Wednesday, November 23, 2016

Deadly Dogs vol. 3

Deadly Dogs 3
by Goat Scrote

     Another offering for rabid fans of killer dog movies...




Cujo (1983)

Mainly a ripoff of: The book "Cujo" by Stephen King.

The Dog(s):  Just about everyone has heard of Cujo, right? Karl Lewis Miller was the animal trainer for Daddy, the main dog who portrayed Cujo. Daddy developed a case of bloat and died during production. Trainer Miller also worked on "The Pack" (1977).

     Summary: Directed by Lewis "Alligator" Teague. A loveable Saint Bernard contracts rabies, becomes a ferocious, slobbering killer, and holds captive Donna (Dee Wallace Stone) and kindergarten-age Tad (Danny Pintauro) in their disabled Ford Pinto. Those cars really are deathtraps! This premise seems pretty limited as the basis for an entire horror movie but it does have some grisly moments of terror. Cujo's mental and physical degeneration is horrifying to watch.
     Best Scene: Cujo’s first leap at the window of the car always makes me jump, and when he uses his body as a battering ram it's pretty intense, but the scariest moment for me is when Cujo sneaks up behind Donna and actually manages to get into the car. Oooooh shit!


Dishonorable Mention:  A major change to the end of the story robs it of its most painful, gut-punching twist. The revision was made with Stephen King’s approval, but I say screw happy endings.

Recommendation: At its best moments it's really scary, and the depiction of ordinary people under extreme stress is pretty realistic. On the other hand, the non-stop shrill screaming gets on my nerves after a while. If you like killer dog flicks at all you pretty much have to see Cujo. The movie is one of the most intense examples of the sub-genre. It’s also the most accessible pop culture reference when speaking with mundanes. Cujo isn’t just a killer dog, he is the killer dog.




Zoltan... Hound of Dracula (1978, aka Dracula’s Dog)



Mainly a ripoff of: The Hammer films Dracula sequels.

The Dog(s): Once an ordinary dog, Zoltan was bitten by a vampire bat long ago and became an immortal bloodsucking slave of Count Dracula.


Summary: Some Soviets crack open the crypt where Dracula’s dog rests and stupidly pull the stake out. Bad move. Zoltan runs around feeding on other dogs to create a pack of vampiric canines, along with Dracula's vampire servant (Reggie Nalder). The dog feeds from the jugular exactly like Dracula, and the dogs monster makeup is actually pretty good. With such a ludicrous premise you might expect them to go full comedy on this one, but they play it seriously and that ends up being part of the charm of the film.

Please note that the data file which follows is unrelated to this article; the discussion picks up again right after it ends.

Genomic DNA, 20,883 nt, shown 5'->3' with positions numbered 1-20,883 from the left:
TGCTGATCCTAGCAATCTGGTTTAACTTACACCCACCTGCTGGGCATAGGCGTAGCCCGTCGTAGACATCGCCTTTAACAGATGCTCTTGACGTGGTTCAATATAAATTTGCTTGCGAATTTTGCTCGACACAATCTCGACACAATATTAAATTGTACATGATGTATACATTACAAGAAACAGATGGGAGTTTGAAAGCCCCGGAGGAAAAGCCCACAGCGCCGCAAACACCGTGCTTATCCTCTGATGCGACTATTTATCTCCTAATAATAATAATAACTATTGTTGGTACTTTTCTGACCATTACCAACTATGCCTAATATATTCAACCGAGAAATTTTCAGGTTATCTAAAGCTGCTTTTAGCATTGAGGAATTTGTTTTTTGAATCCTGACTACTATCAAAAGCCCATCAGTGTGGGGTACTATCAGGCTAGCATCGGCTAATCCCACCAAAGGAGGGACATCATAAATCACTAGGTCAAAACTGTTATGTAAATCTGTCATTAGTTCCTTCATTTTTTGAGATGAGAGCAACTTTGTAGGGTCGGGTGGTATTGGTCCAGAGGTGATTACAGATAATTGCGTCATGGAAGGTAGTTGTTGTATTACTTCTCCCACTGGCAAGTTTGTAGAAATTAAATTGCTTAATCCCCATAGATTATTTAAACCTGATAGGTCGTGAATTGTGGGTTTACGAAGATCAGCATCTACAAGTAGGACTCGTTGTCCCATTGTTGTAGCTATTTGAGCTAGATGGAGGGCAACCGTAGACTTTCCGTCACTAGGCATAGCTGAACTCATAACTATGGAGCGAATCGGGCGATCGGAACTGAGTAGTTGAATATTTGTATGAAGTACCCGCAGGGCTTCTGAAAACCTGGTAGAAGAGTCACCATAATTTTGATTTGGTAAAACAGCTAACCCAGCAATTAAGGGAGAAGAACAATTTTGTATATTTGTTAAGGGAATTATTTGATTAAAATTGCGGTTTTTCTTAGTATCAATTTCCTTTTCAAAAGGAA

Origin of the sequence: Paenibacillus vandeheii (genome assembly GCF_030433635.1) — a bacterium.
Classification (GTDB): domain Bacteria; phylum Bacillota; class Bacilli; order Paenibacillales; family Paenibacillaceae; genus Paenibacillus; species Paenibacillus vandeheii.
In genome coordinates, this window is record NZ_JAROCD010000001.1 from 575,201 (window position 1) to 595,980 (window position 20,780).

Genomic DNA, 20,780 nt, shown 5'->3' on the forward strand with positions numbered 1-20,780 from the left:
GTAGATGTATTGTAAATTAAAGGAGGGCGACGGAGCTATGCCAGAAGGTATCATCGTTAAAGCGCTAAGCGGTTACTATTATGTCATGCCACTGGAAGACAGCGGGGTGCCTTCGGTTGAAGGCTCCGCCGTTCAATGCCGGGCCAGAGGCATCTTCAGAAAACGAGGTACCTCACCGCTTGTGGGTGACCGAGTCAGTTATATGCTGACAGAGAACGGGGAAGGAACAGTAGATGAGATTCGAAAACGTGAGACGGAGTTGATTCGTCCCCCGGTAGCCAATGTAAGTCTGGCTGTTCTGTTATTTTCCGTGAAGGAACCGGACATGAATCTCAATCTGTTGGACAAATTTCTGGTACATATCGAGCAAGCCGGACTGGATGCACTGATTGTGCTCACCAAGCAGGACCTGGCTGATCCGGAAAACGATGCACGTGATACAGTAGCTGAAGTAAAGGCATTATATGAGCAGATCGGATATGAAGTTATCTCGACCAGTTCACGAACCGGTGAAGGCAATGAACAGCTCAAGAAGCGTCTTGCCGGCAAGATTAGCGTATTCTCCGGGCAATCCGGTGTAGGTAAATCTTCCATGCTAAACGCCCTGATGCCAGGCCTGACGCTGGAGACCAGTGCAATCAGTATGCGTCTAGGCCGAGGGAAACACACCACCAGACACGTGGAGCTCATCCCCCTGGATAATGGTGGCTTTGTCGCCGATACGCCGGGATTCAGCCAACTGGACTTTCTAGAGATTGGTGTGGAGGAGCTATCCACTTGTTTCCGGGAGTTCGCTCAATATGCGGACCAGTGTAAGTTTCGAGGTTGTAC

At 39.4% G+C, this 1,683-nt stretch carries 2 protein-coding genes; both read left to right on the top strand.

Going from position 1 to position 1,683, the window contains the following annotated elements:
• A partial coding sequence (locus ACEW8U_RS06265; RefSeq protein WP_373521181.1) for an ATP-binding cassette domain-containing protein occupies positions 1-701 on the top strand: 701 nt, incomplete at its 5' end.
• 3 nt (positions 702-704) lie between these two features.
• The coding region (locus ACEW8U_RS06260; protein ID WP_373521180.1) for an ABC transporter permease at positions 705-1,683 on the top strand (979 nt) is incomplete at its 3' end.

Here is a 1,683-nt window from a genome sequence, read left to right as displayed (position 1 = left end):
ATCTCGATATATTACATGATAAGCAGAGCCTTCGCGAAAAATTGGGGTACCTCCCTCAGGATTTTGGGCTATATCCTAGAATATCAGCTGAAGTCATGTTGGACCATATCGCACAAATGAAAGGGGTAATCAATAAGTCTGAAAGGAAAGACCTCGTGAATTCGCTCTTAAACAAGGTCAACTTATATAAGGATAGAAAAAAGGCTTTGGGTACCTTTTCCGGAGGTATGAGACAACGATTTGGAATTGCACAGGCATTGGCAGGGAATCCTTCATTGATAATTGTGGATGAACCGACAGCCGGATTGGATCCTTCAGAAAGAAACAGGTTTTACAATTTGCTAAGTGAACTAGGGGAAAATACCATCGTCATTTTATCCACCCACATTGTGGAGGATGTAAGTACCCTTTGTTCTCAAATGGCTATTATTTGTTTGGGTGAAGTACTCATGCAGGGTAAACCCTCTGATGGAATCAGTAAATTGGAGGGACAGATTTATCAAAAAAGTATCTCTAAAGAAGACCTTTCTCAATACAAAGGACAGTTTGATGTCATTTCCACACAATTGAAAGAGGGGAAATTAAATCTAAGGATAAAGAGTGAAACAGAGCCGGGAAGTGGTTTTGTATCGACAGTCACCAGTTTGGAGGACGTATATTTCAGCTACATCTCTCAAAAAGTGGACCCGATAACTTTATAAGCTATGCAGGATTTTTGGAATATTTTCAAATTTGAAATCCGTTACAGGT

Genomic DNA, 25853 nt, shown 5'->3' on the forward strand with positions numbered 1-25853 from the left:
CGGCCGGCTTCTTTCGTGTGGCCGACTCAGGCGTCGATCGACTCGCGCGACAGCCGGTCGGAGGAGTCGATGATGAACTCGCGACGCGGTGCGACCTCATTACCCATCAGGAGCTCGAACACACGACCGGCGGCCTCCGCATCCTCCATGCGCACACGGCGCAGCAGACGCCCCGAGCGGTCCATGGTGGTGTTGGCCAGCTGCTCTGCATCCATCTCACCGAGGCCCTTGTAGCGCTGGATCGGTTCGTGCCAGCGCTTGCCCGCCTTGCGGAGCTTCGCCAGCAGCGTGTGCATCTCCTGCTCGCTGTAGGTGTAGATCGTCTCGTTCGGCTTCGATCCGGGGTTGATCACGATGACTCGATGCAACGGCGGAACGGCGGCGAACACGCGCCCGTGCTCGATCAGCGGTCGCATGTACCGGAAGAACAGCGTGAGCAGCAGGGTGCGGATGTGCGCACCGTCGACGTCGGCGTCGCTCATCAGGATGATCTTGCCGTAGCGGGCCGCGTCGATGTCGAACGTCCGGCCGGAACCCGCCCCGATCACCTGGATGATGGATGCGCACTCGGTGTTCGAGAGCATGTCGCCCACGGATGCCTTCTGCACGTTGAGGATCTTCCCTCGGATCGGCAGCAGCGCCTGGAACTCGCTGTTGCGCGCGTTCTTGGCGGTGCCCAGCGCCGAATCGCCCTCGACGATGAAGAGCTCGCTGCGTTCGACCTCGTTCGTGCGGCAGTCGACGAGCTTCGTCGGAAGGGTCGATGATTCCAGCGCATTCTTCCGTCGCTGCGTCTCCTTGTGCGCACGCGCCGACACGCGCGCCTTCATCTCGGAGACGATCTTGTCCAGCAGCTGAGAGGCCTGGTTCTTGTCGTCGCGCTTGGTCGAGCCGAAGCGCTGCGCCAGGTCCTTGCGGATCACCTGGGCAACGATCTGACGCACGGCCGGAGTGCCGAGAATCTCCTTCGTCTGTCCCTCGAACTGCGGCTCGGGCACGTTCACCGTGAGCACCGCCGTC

Best Scene: Zoltan and his vampire pack come after Michael Pataki and Jose Ferrer while they are hiding out in a shack in classic "Night of the Living Dead" fashion.

Dishonorable Mention: Zoltan trips and falls to his death cartoon style after being confronted by a hairy chest and a cross necklace. Uncool. The way the ending unfolds is really unsatisfying.

Recommendation: Kind of dull, but possibly worth a watch for killer dog or vampire genre fans with a high cheese tolerance.




The Pack (2015)


Mainly a ripoff of: Every other trapped-in-a-house-by-monsters movie ever made. Totally unrelated to the 1977 film with the same title, however.

The Dog(s): A pack of large, intelligent, black-furred canines start out eating sheep but soon discover that humans are the most delicious prey of all.


Summary: An Australian family becomes trapped on their isolated sheep farm by vicious killer dogs. They must defend themselves with their wits and whatever tools come to hand. It becomes a bidirectional game of cat and mouse (so to speak) as the pack stalks the family and the family stalks the pack right back. Mom brings up the fact that dogs and even wolves simply don’t act like this under any circumstances known to humankind. This is a big plot hole in most killer-animal movies but the writers sidestep the issue. “Yes this is unrealistic and no we’re not going to explain it, so relax your puckering sphincter, Mr. Scrote, and deal with it.”

Best Scene: A police officer arrives in response to an emergency call from the farm and gets blindsided by the pack, who literally dog-pile on him and then drag away his corpse. The family sees the dogs stalking the unsuspecting officer but they can only watch helplessly when the pack moves in for the kill.


Dishonorable Mention: The writers contrive for all the gun ammunition to be scattered around the grounds of the farm in unlikely places. There are exactly two more rifle bullets in every cache the family finds, doled out like ammo power-ups in a survival-horror video game. This makes little sense from within the context of the movie but on a meta level it’s clearly done so the writers can avoid having Dad resolve everything pretty quickly with his gun.

Recommendation: Genre fans will want to see it for the well-done, realistic-looking dog attacks, although overall it doesn’t really stand out from the rest of the pack. (Ha ha, see what I did there?) It's well-executed with very good cinematography, and I never noticed any obvious CGI or puppetry. It has scares, suspense, and a sprinkling of gore, but it’s also basically a retread of things we've seen before. Even so, "The Pack" was more entertaining than most killer dog movies.




















No comments:

Post a Comment

Related Posts Plugin for WordPress, Blogger...